The presence on the screen of an actress known among a large number of protagonists who are themselves people who actually experience the situations described – a device that we perceive when watching the film without the need for peripheral information come to establish it – actively participate in this process.
This shared presence embodies the hybrid nature of Nomadland, a fictional story inserted in a documentary approach, which is based on the book Nomadland: Surviving America in the Twenty-First Century by journalist Jessica Bruder, describing the lives of people, most of them relatively elderly, homeless and thrown onto the roads by the 2008 crash.
Thus is reconfigured what the filmmaker has been implementing since her beginnings: multiple assemblages of realistic elements inspired by the existence of people appearing on the screen and composed narrative elements, in a manner that is both dynamic and respectful. .
The attention to people, to faces, to the uses of words, to the meaning of gestures is the real dramatic spring of the film, beyond the sometimes tragic, sometimes comical, often moving or poetic situations that Fern meets on his way, and especially with the inhabitants of trailer camp where she spends a lot of time, but which cannot be a lasting installation.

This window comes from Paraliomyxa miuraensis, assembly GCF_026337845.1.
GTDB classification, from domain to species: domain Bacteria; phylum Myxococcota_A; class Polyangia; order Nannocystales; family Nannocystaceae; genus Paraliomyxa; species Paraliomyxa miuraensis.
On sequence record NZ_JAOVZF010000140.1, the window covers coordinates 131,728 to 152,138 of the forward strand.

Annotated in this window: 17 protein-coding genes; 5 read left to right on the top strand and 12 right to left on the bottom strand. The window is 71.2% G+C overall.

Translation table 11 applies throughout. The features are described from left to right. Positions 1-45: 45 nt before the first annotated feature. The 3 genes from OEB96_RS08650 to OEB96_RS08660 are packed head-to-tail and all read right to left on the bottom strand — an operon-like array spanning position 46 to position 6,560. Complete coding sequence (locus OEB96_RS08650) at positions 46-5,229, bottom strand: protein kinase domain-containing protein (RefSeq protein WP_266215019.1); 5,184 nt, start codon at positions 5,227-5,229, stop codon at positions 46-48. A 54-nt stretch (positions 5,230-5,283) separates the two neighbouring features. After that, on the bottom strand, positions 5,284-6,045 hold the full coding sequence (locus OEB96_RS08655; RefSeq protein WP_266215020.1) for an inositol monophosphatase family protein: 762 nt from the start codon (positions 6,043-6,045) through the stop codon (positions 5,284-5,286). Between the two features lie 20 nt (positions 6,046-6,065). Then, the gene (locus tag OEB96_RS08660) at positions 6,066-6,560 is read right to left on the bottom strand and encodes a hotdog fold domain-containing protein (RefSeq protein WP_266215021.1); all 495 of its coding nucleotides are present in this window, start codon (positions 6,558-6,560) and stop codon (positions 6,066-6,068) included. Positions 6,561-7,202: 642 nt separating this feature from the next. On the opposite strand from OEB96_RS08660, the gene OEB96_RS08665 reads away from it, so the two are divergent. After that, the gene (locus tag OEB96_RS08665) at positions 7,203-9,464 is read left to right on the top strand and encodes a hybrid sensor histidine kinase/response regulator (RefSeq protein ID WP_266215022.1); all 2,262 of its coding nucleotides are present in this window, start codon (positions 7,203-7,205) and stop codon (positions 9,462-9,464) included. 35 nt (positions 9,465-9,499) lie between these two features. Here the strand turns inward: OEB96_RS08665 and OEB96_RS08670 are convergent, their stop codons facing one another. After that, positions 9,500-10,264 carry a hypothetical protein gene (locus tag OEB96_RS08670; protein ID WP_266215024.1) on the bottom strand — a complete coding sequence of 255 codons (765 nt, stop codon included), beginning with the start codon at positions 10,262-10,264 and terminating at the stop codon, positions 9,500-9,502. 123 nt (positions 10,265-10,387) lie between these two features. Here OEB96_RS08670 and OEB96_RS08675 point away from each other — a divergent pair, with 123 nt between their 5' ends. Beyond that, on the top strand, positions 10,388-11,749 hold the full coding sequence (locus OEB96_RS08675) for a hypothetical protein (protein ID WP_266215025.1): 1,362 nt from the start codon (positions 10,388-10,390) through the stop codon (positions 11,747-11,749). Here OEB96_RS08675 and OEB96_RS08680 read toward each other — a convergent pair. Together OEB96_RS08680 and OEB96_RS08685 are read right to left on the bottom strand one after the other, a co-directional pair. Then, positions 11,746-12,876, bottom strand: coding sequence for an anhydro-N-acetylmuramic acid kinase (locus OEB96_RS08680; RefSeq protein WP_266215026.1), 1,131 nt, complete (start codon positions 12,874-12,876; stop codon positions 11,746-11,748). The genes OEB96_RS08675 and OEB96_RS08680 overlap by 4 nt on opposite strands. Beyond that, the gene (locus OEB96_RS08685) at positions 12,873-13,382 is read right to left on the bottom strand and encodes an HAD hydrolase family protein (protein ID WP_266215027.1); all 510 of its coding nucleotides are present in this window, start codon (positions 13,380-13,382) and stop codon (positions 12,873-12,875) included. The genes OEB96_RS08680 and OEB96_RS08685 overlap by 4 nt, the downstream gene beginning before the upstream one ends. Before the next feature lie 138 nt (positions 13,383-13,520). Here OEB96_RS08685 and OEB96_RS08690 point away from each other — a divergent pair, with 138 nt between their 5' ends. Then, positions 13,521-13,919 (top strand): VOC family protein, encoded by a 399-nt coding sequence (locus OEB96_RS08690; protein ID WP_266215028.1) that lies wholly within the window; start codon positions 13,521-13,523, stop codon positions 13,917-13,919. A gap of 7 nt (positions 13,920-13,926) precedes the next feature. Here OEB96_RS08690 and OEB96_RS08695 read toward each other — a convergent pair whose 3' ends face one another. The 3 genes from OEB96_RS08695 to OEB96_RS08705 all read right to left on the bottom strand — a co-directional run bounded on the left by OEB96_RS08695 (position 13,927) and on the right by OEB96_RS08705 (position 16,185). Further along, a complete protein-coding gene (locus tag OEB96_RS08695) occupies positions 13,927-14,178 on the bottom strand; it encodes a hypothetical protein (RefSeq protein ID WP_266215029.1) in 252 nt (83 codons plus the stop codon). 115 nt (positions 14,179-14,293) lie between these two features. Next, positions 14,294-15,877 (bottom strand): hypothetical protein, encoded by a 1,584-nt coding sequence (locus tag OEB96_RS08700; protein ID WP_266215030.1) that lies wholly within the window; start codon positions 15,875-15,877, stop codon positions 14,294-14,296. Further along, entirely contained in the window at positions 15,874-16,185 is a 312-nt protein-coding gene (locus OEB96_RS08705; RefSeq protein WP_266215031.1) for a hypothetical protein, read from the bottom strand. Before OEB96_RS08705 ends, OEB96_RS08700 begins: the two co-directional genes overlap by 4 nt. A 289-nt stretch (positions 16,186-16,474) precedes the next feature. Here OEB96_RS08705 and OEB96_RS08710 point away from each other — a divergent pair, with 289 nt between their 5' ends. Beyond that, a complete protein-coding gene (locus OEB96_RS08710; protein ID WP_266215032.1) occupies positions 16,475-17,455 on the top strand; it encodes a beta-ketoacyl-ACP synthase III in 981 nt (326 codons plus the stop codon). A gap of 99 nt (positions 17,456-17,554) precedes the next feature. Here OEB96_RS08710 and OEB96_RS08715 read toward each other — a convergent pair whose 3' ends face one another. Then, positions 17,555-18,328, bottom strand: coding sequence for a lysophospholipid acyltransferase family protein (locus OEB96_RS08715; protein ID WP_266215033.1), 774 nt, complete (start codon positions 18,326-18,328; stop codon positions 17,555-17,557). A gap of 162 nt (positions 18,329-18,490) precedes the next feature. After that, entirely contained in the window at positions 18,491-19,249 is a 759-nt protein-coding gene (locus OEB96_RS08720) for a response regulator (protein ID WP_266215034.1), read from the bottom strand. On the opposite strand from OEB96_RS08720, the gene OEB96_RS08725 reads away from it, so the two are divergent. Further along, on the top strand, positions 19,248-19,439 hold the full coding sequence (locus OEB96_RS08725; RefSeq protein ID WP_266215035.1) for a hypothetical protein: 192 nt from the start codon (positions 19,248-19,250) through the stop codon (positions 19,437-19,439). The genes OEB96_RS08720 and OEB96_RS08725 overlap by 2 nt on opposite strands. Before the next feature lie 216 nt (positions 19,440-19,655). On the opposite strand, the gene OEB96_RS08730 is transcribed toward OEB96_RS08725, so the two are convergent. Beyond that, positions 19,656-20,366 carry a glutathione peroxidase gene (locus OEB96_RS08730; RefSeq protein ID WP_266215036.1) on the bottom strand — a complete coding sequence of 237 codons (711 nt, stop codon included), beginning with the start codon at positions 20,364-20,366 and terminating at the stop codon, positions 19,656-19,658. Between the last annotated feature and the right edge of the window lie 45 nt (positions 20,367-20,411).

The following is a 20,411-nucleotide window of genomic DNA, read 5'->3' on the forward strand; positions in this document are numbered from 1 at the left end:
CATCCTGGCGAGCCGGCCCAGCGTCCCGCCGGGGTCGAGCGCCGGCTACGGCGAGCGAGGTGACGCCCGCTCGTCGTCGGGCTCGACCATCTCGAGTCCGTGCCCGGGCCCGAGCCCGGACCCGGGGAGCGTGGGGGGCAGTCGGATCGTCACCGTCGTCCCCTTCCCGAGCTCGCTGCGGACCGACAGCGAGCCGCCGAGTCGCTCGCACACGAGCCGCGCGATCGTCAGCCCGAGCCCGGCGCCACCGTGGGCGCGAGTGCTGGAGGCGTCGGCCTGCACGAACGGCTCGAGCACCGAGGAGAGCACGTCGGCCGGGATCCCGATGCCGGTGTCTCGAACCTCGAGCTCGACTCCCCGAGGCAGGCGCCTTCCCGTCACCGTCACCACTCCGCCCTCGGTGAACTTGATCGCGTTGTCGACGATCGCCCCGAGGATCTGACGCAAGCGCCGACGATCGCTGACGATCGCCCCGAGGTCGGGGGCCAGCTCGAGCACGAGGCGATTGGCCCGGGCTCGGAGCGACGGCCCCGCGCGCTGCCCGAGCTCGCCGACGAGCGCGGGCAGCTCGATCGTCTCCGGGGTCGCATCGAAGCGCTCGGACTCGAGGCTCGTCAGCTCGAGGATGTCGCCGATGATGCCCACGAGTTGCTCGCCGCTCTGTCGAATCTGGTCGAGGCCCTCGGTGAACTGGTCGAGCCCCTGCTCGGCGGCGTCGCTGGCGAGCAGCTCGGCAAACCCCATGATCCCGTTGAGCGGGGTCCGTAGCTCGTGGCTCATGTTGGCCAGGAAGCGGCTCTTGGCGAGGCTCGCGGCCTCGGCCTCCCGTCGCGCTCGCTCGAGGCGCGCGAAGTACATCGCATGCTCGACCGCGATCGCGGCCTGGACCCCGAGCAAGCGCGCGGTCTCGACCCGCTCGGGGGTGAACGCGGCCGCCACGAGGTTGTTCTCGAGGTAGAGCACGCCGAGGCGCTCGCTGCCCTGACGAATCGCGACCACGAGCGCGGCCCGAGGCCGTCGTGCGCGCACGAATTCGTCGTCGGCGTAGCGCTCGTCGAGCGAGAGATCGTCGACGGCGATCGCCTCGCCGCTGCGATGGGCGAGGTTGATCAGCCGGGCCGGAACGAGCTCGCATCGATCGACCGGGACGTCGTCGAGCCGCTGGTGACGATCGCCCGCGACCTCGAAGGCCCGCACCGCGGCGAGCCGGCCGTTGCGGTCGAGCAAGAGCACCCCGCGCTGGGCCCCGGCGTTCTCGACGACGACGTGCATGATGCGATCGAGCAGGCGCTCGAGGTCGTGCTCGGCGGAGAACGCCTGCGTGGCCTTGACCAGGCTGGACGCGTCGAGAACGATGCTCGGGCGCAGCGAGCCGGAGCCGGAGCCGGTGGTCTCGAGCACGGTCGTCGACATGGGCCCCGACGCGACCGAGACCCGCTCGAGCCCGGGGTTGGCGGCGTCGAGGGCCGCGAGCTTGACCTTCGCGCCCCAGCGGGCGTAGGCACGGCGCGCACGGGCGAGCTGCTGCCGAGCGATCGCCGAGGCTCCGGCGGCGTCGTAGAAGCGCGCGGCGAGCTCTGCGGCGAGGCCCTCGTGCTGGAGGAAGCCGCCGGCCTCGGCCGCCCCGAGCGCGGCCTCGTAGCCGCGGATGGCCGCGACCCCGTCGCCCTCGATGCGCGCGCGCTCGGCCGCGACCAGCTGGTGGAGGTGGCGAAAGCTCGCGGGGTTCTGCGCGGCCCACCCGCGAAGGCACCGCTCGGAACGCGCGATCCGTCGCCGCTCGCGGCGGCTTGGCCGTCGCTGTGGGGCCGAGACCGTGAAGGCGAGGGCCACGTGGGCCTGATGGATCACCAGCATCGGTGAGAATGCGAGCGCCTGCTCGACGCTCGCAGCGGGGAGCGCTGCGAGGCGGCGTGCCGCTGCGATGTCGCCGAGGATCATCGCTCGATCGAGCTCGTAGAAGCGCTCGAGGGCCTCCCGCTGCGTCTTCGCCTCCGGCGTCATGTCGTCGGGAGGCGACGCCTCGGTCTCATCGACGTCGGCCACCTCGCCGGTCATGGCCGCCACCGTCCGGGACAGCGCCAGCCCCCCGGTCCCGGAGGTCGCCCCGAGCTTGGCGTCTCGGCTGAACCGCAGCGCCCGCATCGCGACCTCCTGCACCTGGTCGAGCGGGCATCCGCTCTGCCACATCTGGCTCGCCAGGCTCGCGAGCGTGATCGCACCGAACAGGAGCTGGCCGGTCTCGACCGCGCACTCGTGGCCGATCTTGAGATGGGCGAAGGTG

The unique art of the filmmaker finds here the possibility of expressing herself, this art which consists in inventing the means of cinema capable of making sensitive a territory which is indissolubly a physical space and of people. In Nomadland, it is “land” which is the most important, on condition that it is understood as an inhabited space, and even doubly inhabited.
A world inhabited by women and men, legends and myths. | Searchlight Pictures
Inhabited by men and women, young and old but more frequently old, and most often far from the criteria of physical ideal and lifestyles promoted by the formatted, consumerist and alienating ideology of the American Way of Life . Inhabited above all by the poor, the tired, the offside – but not outside life, nor outside the world.